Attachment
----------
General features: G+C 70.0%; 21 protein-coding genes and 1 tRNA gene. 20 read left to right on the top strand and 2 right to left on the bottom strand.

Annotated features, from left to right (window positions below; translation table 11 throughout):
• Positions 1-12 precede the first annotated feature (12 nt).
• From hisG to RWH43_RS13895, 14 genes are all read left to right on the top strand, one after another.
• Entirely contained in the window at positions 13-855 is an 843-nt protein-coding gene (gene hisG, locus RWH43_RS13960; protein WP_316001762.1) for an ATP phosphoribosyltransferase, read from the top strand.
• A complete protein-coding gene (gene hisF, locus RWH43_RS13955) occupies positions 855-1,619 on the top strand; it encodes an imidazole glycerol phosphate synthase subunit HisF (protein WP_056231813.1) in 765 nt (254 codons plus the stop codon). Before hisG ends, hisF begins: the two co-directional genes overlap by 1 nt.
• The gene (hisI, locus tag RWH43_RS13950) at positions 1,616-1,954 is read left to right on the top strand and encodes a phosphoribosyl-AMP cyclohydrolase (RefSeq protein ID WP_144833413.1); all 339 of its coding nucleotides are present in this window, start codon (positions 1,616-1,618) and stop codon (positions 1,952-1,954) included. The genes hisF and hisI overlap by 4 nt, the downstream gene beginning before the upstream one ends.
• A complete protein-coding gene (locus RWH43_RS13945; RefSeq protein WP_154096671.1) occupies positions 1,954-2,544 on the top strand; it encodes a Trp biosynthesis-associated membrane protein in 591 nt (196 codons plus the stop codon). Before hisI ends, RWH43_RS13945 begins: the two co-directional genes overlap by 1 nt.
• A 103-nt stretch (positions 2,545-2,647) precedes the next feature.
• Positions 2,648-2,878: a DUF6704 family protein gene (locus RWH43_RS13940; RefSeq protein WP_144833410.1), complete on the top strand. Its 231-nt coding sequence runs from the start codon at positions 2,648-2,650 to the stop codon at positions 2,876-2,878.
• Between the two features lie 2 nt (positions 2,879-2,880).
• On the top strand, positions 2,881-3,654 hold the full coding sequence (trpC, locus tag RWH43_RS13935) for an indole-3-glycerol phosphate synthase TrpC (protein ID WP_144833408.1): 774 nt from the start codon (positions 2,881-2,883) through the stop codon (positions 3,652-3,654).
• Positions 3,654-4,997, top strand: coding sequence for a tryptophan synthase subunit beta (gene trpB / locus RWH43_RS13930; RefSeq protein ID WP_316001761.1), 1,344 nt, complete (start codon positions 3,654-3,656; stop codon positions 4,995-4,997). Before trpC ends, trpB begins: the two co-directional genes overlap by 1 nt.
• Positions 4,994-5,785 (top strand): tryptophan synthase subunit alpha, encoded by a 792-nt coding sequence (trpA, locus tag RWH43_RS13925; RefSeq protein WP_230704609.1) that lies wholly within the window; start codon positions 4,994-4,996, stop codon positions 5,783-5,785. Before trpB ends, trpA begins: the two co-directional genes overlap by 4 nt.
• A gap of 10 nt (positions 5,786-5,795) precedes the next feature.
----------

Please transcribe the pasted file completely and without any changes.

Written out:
General features: G+C 70.0%; 21 protein-coding genes and 1 tRNA gene. 20 read left to right on the top strand and 2 right to left on the bottom strand.

Annotated features, from left to right (window positions below; translation table 11 throughout):
• Positions 1-12 precede the first annotated feature (12 nt).
• From hisG to RWH43_RS13895, 14 genes are all read left to right on the top strand, one after another.
• Entirely contained in the window at positions 13-855 is an 843-nt protein-coding gene (gene hisG, locus RWH43_RS13960; protein WP_316001762.1) for an ATP phosphoribosyltransferase, read from the top strand.
• A complete protein-coding gene (gene hisF, locus RWH43_RS13955) occupies positions 855-1,619 on the top strand; it encodes an imidazole glycerol phosphate synthase subunit HisF (protein WP_056231813.1) in 765 nt (254 codons plus the stop codon). Before hisG ends, hisF begins: the two co-directional genes overlap by 1 nt.
• The gene (hisI, locus tag RWH43_RS13950) at positions 1,616-1,954 is read left to right on the top strand and encodes a phosphoribosyl-AMP cyclohydrolase (RefSeq protein ID WP_144833413.1); all 339 of its coding nucleotides are present in this window, start codon (positions 1,616-1,618) and stop codon (positions 1,952-1,954) included. The genes hisF and hisI overlap by 4 nt, the downstream gene beginning before the upstream one ends.
• A complete protein-coding gene (locus RWH43_RS13945; RefSeq protein WP_154096671.1) occupies positions 1,954-2,544 on the top strand; it encodes a Trp biosynthesis-associated membrane protein in 591 nt (196 codons plus the stop codon). Before hisI ends, RWH43_RS13945 begins: the two co-directional genes overlap by 1 nt.
• A 103-nt stretch (positions 2,545-2,647) precedes the next feature.
• Positions 2,648-2,878: a DUF6704 family protein gene (locus RWH43_RS13940; RefSeq protein WP_144833410.1), complete on the top strand. Its 231-nt coding sequence runs from the start codon at positions 2,648-2,650 to the stop codon at positions 2,876-2,878.
• Between the two features lie 2 nt (positions 2,879-2,880).
• On the top strand, positions 2,881-3,654 hold the full coding sequence (trpC, locus tag RWH43_RS13935) for an indole-3-glycerol phosphate synthase TrpC (protein ID WP_144833408.1): 774 nt from the start codon (positions 2,881-2,883) through the stop codon (positions 3,652-3,654).
• Positions 3,654-4,997, top strand: coding sequence for a tryptophan synthase subunit beta (gene trpB / locus RWH43_RS13930; RefSeq protein ID WP_316001761.1), 1,344 nt, complete (start codon positions 3,654-3,656; stop codon positions 4,995-4,997). Before trpC ends, trpB begins: the two co-directional genes overlap by 1 nt.
• Positions 4,994-5,785 (top strand): tryptophan synthase subunit alpha, encoded by a 792-nt coding sequence (trpA, locus tag RWH43_RS13925; RefSeq protein WP_230704609.1) that lies wholly within the window; start codon positions 4,994-4,996, stop codon positions 5,783-5,785. Before trpB ends, trpA begins: the two co-directional genes overlap by 4 nt.
• A gap of 10 nt (positions 5,786-5,795) precedes the next feature.